We might see the name El Nino appearing now and then in weather related reports in the newspapers. It is a change occurring in the Pacific Ocean, resulting sometimes in abnormal warming of the ocean water. Why would a change happening in the Pacific Ocean appear in newspapers of all parts of the world? Because this change, El Nino affects the weather conditions all over the globe.
The Pacific Ocean is the world’s largest ocean lying between North and South America in the east, Asia and Australia in the west, Antarctica in the south. It is divided at the equator as north and south pacific. Normally the tropical Eastern Pacific (extending along the Pacific Coast of the Americas from the southern tip in the north to northern Peru in the south) receives lot of sun’s heat, making the surface water warm. The warm surface water is carried from east to west by the trade winds. The push of the warm water towards Australia and Indonesia allows the deeper cold water to rise up. The cold water carries lot of rich food for the marine organisms than the warm water.
This cycle of movement of surface water carried by the trade winds is affected when El Nino condition occurs. The trade winds get weak or may even blow in the opposite direction (west to east). This causes piling up of warm water near the west coast of South America and cold water remains deep. The warm water causes more rains in some parts and drought in some parts.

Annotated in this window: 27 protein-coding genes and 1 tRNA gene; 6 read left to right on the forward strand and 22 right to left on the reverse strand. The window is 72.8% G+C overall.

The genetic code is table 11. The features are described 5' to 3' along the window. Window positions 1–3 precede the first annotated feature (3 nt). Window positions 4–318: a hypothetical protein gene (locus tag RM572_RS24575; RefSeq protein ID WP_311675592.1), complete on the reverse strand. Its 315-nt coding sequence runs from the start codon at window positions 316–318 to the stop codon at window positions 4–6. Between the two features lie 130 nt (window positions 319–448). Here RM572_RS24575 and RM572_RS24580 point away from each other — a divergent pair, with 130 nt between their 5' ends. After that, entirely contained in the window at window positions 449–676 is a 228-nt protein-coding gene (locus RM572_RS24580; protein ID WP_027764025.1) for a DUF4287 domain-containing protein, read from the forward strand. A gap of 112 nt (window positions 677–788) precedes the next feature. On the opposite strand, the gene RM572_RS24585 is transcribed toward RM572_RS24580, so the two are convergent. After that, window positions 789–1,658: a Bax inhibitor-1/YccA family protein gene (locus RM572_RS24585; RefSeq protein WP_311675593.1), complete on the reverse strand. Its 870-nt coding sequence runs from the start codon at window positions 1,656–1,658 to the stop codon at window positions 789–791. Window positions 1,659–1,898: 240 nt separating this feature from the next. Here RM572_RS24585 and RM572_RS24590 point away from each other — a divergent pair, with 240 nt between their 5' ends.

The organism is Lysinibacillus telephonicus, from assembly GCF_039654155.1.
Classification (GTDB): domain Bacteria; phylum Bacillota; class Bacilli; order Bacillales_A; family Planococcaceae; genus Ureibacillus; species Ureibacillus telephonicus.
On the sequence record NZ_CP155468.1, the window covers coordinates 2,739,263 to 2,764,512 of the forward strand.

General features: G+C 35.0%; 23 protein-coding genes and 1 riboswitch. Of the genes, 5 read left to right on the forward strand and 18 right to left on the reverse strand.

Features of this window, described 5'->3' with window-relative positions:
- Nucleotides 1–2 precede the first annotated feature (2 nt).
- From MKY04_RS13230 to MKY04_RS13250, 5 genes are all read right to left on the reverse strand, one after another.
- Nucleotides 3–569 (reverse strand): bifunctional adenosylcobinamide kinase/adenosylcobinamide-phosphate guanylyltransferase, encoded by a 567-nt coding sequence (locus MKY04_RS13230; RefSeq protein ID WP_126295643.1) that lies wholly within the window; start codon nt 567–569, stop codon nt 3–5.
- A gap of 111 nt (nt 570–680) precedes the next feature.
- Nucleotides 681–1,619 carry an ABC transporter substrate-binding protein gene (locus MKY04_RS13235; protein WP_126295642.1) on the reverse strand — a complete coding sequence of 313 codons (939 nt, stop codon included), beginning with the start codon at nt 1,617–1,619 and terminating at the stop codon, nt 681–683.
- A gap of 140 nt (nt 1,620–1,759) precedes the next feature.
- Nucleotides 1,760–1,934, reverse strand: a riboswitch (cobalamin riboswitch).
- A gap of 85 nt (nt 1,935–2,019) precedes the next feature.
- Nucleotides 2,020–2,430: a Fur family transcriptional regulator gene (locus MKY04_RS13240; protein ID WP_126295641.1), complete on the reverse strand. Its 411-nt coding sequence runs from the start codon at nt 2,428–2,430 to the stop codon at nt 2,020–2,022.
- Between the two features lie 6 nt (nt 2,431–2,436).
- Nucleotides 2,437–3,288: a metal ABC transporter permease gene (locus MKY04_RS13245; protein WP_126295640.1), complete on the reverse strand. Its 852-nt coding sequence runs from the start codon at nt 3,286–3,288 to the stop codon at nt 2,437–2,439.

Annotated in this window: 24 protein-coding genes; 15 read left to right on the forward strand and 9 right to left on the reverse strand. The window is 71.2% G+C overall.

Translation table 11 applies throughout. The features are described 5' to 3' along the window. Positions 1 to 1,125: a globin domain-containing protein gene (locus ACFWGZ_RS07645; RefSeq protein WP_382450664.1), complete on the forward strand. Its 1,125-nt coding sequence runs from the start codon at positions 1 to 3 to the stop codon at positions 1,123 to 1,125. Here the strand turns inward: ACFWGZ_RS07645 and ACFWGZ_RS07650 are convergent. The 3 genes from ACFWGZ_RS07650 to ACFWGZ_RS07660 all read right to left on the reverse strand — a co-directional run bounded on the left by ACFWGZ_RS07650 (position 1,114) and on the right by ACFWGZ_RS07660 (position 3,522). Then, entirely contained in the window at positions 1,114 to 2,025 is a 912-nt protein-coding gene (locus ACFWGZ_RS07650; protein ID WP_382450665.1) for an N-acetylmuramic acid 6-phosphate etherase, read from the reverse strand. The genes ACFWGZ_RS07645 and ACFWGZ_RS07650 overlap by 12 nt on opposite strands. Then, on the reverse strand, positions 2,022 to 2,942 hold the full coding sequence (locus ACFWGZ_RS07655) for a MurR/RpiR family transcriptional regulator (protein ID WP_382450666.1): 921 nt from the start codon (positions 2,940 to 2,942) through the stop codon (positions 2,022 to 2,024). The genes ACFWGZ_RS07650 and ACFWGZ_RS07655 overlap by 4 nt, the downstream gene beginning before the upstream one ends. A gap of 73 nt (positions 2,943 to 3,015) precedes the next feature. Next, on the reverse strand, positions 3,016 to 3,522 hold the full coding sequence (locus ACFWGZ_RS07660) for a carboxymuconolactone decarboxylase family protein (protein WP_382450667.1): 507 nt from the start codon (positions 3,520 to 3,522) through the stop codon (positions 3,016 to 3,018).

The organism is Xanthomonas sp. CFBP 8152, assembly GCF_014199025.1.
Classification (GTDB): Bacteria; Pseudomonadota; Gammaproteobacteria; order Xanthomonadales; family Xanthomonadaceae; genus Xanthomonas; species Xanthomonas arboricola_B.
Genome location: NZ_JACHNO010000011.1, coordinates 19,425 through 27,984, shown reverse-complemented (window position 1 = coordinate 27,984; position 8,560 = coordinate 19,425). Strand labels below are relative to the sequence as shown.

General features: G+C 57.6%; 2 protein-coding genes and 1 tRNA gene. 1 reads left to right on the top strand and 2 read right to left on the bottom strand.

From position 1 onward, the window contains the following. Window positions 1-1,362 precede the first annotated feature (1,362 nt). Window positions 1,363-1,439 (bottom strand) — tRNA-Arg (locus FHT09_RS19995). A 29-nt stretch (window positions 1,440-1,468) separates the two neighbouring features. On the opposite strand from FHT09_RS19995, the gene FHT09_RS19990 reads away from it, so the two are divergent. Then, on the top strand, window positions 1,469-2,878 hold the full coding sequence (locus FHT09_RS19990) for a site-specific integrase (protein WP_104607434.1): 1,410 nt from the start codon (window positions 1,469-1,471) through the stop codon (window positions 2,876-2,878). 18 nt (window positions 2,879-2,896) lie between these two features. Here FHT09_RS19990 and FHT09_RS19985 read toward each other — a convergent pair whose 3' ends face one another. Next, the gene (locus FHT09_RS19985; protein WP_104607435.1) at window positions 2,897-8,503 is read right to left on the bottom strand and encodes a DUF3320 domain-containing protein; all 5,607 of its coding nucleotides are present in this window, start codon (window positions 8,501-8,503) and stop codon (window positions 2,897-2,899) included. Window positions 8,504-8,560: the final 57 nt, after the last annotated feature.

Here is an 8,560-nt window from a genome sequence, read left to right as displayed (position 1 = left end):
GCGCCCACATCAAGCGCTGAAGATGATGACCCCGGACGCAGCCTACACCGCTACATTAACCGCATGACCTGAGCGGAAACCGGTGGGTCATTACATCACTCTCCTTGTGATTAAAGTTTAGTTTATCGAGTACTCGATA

The extensive warming of the central and eastern Pacific causes lot of changes across the weather pattern all around the globe, affecting fishing business in some regions. El Nino causes extensive rainfall and floods in few parts of US and Peru. Though it causes havoc in many regions, it helps prevent development of hurricanes in the Atlantic Ocean.
Scientists are yet to find out as to how El Nino develops. ‘El Nino’ is always referred to as ‘Christ’s Child’. This is because though it occurs occasionally it happens only during Christmas time.
El Nino: The reasons behind
El Nino is a change occurring in the Pacific Ocean, resulting sometimes in abnormal warming of the ocean water.